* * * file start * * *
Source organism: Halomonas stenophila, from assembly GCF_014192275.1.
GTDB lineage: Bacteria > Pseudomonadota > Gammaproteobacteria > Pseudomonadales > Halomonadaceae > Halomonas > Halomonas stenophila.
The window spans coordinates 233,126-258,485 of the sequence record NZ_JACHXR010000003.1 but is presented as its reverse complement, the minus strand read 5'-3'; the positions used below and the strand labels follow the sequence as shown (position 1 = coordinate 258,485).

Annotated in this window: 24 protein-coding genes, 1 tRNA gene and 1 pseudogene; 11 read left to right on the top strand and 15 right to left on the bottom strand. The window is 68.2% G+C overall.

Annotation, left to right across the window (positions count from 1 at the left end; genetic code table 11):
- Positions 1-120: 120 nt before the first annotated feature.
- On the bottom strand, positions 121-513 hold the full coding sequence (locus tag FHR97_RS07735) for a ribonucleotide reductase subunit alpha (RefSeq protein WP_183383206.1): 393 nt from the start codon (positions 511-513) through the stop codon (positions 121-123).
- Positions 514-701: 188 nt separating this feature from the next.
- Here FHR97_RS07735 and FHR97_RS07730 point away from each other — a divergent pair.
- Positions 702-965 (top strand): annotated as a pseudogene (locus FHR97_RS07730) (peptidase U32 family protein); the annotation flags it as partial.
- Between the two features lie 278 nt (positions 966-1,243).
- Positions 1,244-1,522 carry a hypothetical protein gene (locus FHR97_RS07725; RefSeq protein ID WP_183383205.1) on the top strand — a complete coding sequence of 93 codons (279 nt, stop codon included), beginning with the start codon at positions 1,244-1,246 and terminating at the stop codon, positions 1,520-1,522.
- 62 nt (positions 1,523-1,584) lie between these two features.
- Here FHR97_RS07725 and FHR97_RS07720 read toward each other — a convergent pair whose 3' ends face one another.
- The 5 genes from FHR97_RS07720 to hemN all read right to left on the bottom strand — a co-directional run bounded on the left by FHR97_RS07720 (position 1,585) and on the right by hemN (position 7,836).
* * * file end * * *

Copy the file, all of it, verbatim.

Source organism: Halomonas stenophila, from assembly GCF_014192275.1.
GTDB lineage: Bacteria > Pseudomonadota > Gammaproteobacteria > Pseudomonadales > Halomonadaceae > Halomonas > Halomonas stenophila.
The window spans coordinates 233,126-258,485 of the sequence record NZ_JACHXR010000003.1 but is presented as its reverse complement, the minus strand read 5'-3'; the positions used below and the strand labels follow the sequence as shown (position 1 = coordinate 258,485).

Annotated in this window: 24 protein-coding genes, 1 tRNA gene and 1 pseudogene; 11 read left to right on the top strand and 15 right to left on the bottom strand. The window is 68.2% G+C overall.

Annotation, left to right across the window (positions count from 1 at the left end; genetic code table 11):
- Positions 1-120: 120 nt before the first annotated feature.
- On the bottom strand, positions 121-513 hold the full coding sequence (locus tag FHR97_RS07735) for a ribonucleotide reductase subunit alpha (RefSeq protein WP_183383206.1): 393 nt from the start codon (positions 511-513) through the stop codon (positions 121-123).
- Positions 514-701: 188 nt separating this feature from the next.
- Here FHR97_RS07735 and FHR97_RS07730 point away from each other — a divergent pair.
- Positions 702-965 (top strand): annotated as a pseudogene (locus FHR97_RS07730) (peptidase U32 family protein); the annotation flags it as partial.
- Between the two features lie 278 nt (positions 966-1,243).
- Positions 1,244-1,522 carry a hypothetical protein gene (locus FHR97_RS07725; RefSeq protein ID WP_183383205.1) on the top strand — a complete coding sequence of 93 codons (279 nt, stop codon included), beginning with the start codon at positions 1,244-1,246 and terminating at the stop codon, positions 1,520-1,522.
- 62 nt (positions 1,523-1,584) lie between these two features.
- Here FHR97_RS07725 and FHR97_RS07720 read toward each other — a convergent pair whose 3' ends face one another.
- The 5 genes from FHR97_RS07720 to hemN all read right to left on the bottom strand — a co-directional run bounded on the left by FHR97_RS07720 (position 1,585) and on the right by hemN (position 7,836).